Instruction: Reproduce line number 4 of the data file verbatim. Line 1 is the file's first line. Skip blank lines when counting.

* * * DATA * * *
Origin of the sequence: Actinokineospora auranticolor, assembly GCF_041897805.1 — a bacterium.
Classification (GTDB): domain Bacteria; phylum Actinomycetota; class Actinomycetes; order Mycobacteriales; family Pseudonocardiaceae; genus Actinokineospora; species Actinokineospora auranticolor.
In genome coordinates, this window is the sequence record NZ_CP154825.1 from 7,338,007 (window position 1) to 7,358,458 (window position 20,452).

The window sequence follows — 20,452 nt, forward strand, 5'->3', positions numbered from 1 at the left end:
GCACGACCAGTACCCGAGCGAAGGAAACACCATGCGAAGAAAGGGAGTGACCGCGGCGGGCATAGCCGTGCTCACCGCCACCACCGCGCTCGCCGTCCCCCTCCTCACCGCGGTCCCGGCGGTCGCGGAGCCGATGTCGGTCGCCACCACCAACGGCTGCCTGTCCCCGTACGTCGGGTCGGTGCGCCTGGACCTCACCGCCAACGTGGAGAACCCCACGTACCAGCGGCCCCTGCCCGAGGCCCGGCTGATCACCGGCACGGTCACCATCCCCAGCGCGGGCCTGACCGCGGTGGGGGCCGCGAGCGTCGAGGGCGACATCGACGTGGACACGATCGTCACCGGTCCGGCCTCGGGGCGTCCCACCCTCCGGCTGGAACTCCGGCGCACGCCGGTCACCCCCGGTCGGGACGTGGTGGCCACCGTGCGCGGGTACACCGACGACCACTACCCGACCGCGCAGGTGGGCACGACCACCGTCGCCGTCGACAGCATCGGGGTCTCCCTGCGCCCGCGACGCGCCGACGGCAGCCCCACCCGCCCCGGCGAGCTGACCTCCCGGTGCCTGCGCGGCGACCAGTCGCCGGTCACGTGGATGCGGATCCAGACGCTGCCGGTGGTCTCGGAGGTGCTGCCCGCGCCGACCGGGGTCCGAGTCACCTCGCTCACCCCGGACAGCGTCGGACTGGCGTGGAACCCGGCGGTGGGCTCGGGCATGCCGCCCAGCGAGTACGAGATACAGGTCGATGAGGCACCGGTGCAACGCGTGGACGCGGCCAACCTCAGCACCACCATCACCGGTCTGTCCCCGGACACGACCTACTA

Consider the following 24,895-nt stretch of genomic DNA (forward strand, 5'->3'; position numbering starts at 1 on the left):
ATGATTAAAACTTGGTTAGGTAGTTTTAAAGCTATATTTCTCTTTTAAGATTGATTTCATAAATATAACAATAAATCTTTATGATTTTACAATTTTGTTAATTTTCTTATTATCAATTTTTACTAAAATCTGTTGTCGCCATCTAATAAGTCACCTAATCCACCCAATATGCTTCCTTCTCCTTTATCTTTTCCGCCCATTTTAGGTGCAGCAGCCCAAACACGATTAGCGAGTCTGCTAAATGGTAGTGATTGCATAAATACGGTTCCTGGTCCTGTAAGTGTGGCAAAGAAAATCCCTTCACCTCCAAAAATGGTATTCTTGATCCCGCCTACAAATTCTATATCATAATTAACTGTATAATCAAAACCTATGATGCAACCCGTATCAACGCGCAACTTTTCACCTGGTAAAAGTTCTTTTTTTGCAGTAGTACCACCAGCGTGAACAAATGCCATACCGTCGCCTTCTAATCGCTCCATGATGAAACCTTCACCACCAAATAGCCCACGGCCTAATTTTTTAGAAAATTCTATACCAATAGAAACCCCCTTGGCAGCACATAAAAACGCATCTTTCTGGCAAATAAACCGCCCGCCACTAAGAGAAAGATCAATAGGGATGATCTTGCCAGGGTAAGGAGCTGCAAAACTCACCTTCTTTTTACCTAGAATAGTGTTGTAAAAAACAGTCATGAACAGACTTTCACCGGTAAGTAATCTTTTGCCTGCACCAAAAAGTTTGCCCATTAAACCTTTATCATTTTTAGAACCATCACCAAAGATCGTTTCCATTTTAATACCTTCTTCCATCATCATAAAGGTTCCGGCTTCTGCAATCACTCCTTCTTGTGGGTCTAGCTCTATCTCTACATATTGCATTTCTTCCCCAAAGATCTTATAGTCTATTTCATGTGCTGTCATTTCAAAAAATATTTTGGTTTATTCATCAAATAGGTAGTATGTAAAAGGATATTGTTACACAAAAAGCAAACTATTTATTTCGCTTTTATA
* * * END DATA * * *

The window sequence follows — 20,452 nt, forward strand, 5'->3', positions numbered from 1 at the left end: